Russia’s comeback in new 'space race' thanks to 'Soyuz MS-02' mission; Russian ISS crew numbers decreased
By Jose Mari Franz Teves | Sep 23, 2016 12:21 AM EDT
Just recently, the Russian Federation has stated that it will launch the crewed flight mission to the International Space Station (ISS) aboard the Soyuz MS-02 on November 1. However, things are not looking too good for the Russian space agency as it just announced that the number of cosmonauts in the ISS will be decreased from three cosmonauts to only one.
The two new announcements have caused the rescheduling of its own space flight programs. The Soyuz MS-02 mission was originally set for a September 23 launch.
Technical Problems Ensure on Russian Soyuz Program
However, due to technical issues regarding a short circuit on one of the spaceship's parts, it was forced to face a delay. The Soyuz MS-02 is an upgraded version of the original Soyuz MS spacecraft, and will be the second of its many more missions to come.
The Soyuz MS-02 will be launched by the Soyuz-FG rocket in Kazakhstan, under the responsibility of the Baikonur Cosmodrome. It will transport three crew members to the International Space Station under the Expedition 49 banner. The three crew members are Shane Kimbrough, a NASA astronaut, and two other Russian cosmonauts in the likes of Sergey Ryzhikov and Andrei Borisenko.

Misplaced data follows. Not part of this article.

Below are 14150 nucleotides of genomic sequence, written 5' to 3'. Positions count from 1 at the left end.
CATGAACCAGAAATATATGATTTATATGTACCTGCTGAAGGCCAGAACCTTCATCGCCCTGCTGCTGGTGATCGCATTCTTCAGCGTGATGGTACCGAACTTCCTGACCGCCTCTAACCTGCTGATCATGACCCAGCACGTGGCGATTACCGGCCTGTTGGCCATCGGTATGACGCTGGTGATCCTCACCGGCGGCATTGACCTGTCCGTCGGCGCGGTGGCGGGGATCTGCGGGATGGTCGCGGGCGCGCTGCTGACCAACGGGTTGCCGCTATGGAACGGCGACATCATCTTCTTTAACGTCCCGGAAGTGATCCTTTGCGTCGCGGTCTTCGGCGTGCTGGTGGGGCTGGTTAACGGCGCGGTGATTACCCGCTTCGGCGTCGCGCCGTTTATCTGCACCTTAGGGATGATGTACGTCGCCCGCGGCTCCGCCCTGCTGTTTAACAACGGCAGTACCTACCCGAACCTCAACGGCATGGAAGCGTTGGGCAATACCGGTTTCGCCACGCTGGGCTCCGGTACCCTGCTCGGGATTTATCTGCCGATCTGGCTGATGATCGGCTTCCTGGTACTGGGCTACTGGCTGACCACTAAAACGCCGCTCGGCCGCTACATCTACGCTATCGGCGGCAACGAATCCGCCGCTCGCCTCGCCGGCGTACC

The Big Three Space Men
Last September 8, the three crew members underwent its final briefings and preparations before the launch date. But due to the unforeseen delays, the three spacemen returned back to the Gagarin Cosmonaut Training Center to wait for the postponed launching and instead get back to further training.
Based on one of the sources of TASS, "In case the endorsed schedule is observed and the MLM gets into operation in December 2017, the curtailment will affect only one Russian crew. Otherwise, the practice of curtailment will continue until the commissioning of the module."
Hopefully, things will turn out well for the upcoming Soyuz rocket launch, as these missions, however small they are, are all significant in supporting humanity's cause for furthering our reaches in outer space.
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